Google has cool technology to recognize images and speech, and IBM's hardware can diagnose diseases and beat humans in Jeopardy.
Combine the two, and you get a powerful computer with serious brains.
IBM is merging Google's artificial intelligence tools with its own cognitive computing technologies, allowing deep-learning systems to more accurately find answers to complex questions or recognize images or voices.
Google's open-source TensorFlow machine-learning tools are being packed into IBM's PowerAI, which is a toolkit for computer learning. The two can be combined to improve machine learning on IBM's Power servers.
A computer learns as more data fed into its system, much like how a human learns. PowerAI and TensorFlow tools can help track patterns and classify data, and spit out approximate answers to queries. The answers will be more accurate as a computer learns more.
IBM already has Watson, which uses advanced software and hardware to find answers to complex questions. But PowerAI is more customizable compared to Watson, which is more of a pre-packaged set of hardware, software, and cloud technologies targeted at use models like medicine and finance.
Integrating TensorFlow into PowerAI will solve a big problem of installing Google's machine-learning technologies on Power systems, said Sumit Gupta, vice president of high-performance computing and analytics at IBM.
Right now, customers have to download TensorFlow from Google's site and install it separately, which can be time-consuming. The optimization of TensorFlow for PowerAI will make provide a hassle-free way of installing TensorFlow, Gupta said.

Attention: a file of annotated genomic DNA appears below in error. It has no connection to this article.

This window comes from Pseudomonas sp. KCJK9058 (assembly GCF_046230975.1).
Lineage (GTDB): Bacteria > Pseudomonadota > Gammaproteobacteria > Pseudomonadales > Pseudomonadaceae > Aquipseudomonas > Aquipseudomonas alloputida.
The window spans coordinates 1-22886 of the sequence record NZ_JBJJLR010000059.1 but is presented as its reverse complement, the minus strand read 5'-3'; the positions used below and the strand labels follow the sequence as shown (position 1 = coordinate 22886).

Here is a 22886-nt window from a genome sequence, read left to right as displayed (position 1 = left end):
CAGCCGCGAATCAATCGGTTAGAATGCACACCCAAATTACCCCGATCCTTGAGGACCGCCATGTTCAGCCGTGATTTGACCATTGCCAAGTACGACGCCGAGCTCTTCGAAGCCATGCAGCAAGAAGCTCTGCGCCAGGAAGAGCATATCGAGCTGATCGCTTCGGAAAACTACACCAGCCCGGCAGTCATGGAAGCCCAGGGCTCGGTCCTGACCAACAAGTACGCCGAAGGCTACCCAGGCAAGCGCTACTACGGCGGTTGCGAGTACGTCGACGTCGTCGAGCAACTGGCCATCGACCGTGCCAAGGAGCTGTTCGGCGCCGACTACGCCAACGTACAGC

Google also upgrades TensorFlow every month or so, and keeping up is a headache for customers, Gupta said. IBM will update PowerAI with the latest TensorFlow tools every quarter.
IBM isn't creating a fork of TensorFlow for PowerAI, though that could be on the roadmap, Gupta said. The company has created a version of the open-source Caffe deep-learning framework for its PowerAI toolkit.
Forking TensorFlow to work with specific hardware or applications is commonplace. Specific versions of TensorFlow have been created for use with GPUs from Nvidia, embedded devices, robots, and drones.
Integrating and optimizing TensorFlow for PowerAI also speeds up machine-learning. The new PowerAI is designed for IBM Power Systems S822LC server, which has the speedy Nvidia NVlink interconnect to connect to GPUs, where most of the computer learning takes place. The NVlink is faster than the PCI-Express 3.0 interface on most servers today. The S822LC server is designed to work with Nvidia's Tesla P100 GPU.
Those who don't own IBM hardware but want to test the latest version of PowerAI with TensorFlow can do so on a cloud service provided by Nimbix.
Beyond computer learning, PowerAI can help in fraud detection or recommendation engines, especially for shopping. As a computer learns from input, patterns, and classifications, it'll be more adept at identifying suspicious transactions, which is valued by financial institutions, Gupta said. The recommendations engine can help online stores sell more products.
PowerAI is not as popular as Watson, which became famous as a high-powered computer that beat a human in jeopardy. But PowerAI, TensorFlow, and Watson overlap, and also complement each other to build powerful learning models, Gupta said. A company using Watson may plug in TensorFlow or PowerAI for specific computer-learning tasks.
Many machine-learning frameworks like Caffe, Torch, and Theano are now integrated into PowerAI.
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